Djokovic starts with Rome win, Murray to play after all

May 13, 2015 | 10:00
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Holder Novak Djokovic needed a late break in the final set to beat Nicolas Almagro 6-1, 6-7 (5/7), 6-3 in an opening match at the Italian Open on Tuesday.

Serbia's Novak Djokovic hits a return to Nicolas Almagro of Spain (unseen) during the ATP Rome Tennis Open tournament in Rome, Italy. (AFP/ANDREAS SOLARO)

ROME: Holder Novak Djokovic needed a late break in the final set to beat Nicolas Almagro 6-1, 6-7 (5/7), 6-3 in an opening match at the Italian Open on Tuesday (May 12).

The Serb world number one took his record on the clay of the capital to a 30-5 career record here, with titles in 2008, 2011 and a year ago over Rafael Nadal.

Djokovic broke for 5-3 against his Spanish opponent and served out the victory, finishing with 11 aces and just one break of serve. It was the first competitive outing for Djokovic since winning Monte Carlo almost a month ago. The Serb is now riding an 18-match win streak.

"I experienced some ups and downs but the confidence I have from many matches won this year helped me," said Djokovic. "I was expecting him to bounce back and start playing better and that's what he did.

"He deserved to win the second set even if I could have maybe prevailed in the tie break. But at the end of the day it's a win. After three weeks with no official match, in the important moments I did feel a little bit uncomfortable."

Andy Murray will take to the court on Wednesday after agonising with his team as to whether he should play. The back-to-back champion at Munich and Madrid will start against France's Jeremy Chardy.

Murray's team was split on whether he should compete or rest, with the competition view winning out.


Murray, who defeated Nadal in a shock result in the Madrid final, said his preparation for the French Open seemed to be on track.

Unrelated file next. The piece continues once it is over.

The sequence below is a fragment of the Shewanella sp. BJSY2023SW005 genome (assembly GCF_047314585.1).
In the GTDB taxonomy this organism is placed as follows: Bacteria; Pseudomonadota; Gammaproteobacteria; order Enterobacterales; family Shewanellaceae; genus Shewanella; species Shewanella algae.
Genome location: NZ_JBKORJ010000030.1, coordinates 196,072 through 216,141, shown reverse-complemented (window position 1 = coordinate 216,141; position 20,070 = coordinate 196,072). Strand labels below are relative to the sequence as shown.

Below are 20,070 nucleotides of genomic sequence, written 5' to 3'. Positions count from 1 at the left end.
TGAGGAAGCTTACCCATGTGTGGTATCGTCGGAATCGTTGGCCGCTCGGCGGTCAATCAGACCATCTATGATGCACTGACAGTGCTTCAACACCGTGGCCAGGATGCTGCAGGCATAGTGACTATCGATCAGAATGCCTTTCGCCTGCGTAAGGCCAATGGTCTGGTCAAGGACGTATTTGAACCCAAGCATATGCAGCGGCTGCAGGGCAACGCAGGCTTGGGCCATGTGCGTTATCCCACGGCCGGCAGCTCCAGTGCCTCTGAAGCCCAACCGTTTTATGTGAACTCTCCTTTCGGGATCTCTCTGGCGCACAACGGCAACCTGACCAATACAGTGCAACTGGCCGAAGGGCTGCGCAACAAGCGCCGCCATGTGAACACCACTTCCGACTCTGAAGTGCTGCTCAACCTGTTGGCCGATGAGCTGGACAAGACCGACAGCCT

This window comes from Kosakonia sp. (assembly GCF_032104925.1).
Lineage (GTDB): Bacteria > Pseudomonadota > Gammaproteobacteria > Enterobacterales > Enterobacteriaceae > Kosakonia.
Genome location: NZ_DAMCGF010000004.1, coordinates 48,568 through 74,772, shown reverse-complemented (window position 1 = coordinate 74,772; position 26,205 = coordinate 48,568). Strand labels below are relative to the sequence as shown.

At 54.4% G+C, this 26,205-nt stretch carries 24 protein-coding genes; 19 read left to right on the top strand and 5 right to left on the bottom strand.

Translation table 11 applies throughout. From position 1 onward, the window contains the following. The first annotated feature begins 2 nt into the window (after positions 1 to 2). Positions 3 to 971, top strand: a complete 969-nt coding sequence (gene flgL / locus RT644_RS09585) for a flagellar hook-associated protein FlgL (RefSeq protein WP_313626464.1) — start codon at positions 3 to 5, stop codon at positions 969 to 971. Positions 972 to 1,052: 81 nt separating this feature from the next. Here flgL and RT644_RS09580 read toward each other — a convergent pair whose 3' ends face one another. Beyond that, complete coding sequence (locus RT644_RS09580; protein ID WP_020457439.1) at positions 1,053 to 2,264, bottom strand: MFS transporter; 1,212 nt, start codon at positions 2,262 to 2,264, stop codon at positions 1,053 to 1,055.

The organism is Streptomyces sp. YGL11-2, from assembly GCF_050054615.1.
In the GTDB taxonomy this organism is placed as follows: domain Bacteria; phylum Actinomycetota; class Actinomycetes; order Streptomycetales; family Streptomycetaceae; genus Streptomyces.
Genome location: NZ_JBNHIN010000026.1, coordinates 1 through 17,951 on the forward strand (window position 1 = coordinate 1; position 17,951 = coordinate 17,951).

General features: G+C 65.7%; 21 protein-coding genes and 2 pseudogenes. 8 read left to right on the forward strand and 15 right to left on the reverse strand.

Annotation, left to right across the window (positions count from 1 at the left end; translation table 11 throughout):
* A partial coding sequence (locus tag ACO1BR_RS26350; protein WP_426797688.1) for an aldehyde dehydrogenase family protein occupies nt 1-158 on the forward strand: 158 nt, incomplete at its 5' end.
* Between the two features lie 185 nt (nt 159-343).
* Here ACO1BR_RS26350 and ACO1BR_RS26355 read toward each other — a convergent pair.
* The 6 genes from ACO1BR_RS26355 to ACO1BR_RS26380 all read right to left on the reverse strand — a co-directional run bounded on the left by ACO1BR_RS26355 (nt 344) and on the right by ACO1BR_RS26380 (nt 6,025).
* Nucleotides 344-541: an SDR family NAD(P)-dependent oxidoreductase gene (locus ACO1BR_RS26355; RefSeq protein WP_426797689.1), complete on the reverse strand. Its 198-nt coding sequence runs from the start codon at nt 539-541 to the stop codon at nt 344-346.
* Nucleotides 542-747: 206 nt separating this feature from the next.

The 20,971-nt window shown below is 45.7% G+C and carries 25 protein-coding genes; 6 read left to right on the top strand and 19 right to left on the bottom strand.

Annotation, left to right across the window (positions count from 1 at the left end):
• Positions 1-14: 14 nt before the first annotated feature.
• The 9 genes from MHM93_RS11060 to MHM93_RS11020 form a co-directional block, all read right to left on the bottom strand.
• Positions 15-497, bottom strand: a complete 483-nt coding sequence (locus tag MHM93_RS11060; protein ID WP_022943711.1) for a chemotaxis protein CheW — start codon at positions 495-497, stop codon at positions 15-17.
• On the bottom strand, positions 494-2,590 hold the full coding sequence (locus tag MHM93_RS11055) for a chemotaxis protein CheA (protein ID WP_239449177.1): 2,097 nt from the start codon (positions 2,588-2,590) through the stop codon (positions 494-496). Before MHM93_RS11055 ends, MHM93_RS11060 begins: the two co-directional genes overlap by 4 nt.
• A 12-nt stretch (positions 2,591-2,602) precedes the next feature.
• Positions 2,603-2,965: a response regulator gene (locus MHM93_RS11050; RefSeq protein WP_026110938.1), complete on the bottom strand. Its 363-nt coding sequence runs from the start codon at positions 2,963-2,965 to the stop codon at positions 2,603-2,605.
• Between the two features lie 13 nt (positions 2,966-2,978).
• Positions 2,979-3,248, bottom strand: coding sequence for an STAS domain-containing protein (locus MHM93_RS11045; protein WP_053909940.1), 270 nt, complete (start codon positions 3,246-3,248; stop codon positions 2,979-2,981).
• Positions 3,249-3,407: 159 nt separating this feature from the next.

"This year I feel a lot healthier on the clay, I have to thank my team, which has made some big changes in my clay preparation. That's helped for sure," the Scot said. "I also didn't feel much pressure last week, I didn't have very high expectations. I just played and felt better and better in each match."

As the complex scheduling of the event proceeded, results were all over the charts. In the women's first round, Spanish tenth seed Carla Suarez Navarro beat German Mona Barthel 6-4, 2-6, 6-3 while Frenchwoman Kristina Mladenovic defeated Monica Puig 7-5, 6-3.

Former number one Victoria Azarenka, finalist two years ago against Serena Williams, continued her revival after an injury-plagued 2014, advancing over Czech Lucie Hradecka 7-5, 2-6, 6-1.

Third seed Maria Sharapova became the first into the third round as she advanced when Australian Jarmila Gajdosova retired trailing 6-2, 3-1.

In the men's first round, Guillermo Garcia-Lopez beat slumping US Open winner Marin Cilic, the Croatian ninth seed going down 6-4, 6-3.

Australian hopes met a quick end a week after Nick Kyrgios beat Roger Federer in Madrid; Spanish 11th seed Feliciano Lopez won his first-round match over Kyrgios 6-4, 7-6 (7/4).

Bernard Tomic was then eliminated in a battle, Serb Viktor Troicki advancing 7-6 (7/3), 6-7 (4/7), 7-6 (7/4).

But Kyrgios remains excited by his inclusion as a seed in Paris. "You don't have to face any of the top guys at the first or second round, it's a massive advantage. I'm doing good on the clay, I was just unlucky today. I'm more than confident for the French Open," he said.


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